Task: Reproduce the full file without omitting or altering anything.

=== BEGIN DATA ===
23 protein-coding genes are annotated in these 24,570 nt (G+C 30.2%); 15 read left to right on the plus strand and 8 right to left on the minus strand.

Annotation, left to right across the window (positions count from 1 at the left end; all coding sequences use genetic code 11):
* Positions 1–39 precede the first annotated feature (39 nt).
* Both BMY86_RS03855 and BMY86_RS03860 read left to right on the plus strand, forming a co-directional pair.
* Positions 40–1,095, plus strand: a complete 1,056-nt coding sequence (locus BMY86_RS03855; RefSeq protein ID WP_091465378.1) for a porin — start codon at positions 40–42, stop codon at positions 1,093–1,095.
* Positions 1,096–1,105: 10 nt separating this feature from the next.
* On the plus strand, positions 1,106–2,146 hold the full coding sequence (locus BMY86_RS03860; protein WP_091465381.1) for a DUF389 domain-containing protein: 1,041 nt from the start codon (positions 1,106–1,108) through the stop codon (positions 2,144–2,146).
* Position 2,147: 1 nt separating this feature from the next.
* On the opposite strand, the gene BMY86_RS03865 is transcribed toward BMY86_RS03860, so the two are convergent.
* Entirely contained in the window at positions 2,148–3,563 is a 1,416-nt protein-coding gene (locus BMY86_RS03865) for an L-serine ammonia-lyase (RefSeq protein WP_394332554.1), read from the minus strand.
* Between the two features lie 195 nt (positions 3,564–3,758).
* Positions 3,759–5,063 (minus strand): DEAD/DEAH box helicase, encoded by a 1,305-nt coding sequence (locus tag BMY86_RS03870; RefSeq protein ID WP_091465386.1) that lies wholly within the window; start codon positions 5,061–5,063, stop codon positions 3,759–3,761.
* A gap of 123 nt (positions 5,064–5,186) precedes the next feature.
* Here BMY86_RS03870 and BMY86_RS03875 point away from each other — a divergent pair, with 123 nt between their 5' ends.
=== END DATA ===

23 protein-coding genes are annotated in these 24,570 nt (G+C 30.2%); 15 read left to right on the plus strand and 8 right to left on the minus strand.

Annotation, left to right across the window (positions count from 1 at the left end; all coding sequences use genetic code 11):
* Positions 1–39 precede the first annotated feature (39 nt).
* Both BMY86_RS03855 and BMY86_RS03860 read left to right on the plus strand, forming a co-directional pair.
* Positions 40–1,095, plus strand: a complete 1,056-nt coding sequence (locus BMY86_RS03855; RefSeq protein ID WP_091465378.1) for a porin — start codon at positions 40–42, stop codon at positions 1,093–1,095.
* Positions 1,096–1,105: 10 nt separating this feature from the next.
* On the plus strand, positions 1,106–2,146 hold the full coding sequence (locus BMY86_RS03860; protein WP_091465381.1) for a DUF389 domain-containing protein: 1,041 nt from the start codon (positions 1,106–1,108) through the stop codon (positions 2,144–2,146).
* Position 2,147: 1 nt separating this feature from the next.
* On the opposite strand, the gene BMY86_RS03865 is transcribed toward BMY86_RS03860, so the two are convergent.
* Entirely contained in the window at positions 2,148–3,563 is a 1,416-nt protein-coding gene (locus BMY86_RS03865) for an L-serine ammonia-lyase (RefSeq protein WP_394332554.1), read from the minus strand.
* Between the two features lie 195 nt (positions 3,564–3,758).
* Positions 3,759–5,063 (minus strand): DEAD/DEAH box helicase, encoded by a 1,305-nt coding sequence (locus tag BMY86_RS03870; RefSeq protein ID WP_091465386.1) that lies wholly within the window; start codon positions 5,061–5,063, stop codon positions 3,759–3,761.
* A gap of 123 nt (positions 5,064–5,186) precedes the next feature.
* Here BMY86_RS03870 and BMY86_RS03875 point away from each other — a divergent pair, with 123 nt between their 5' ends.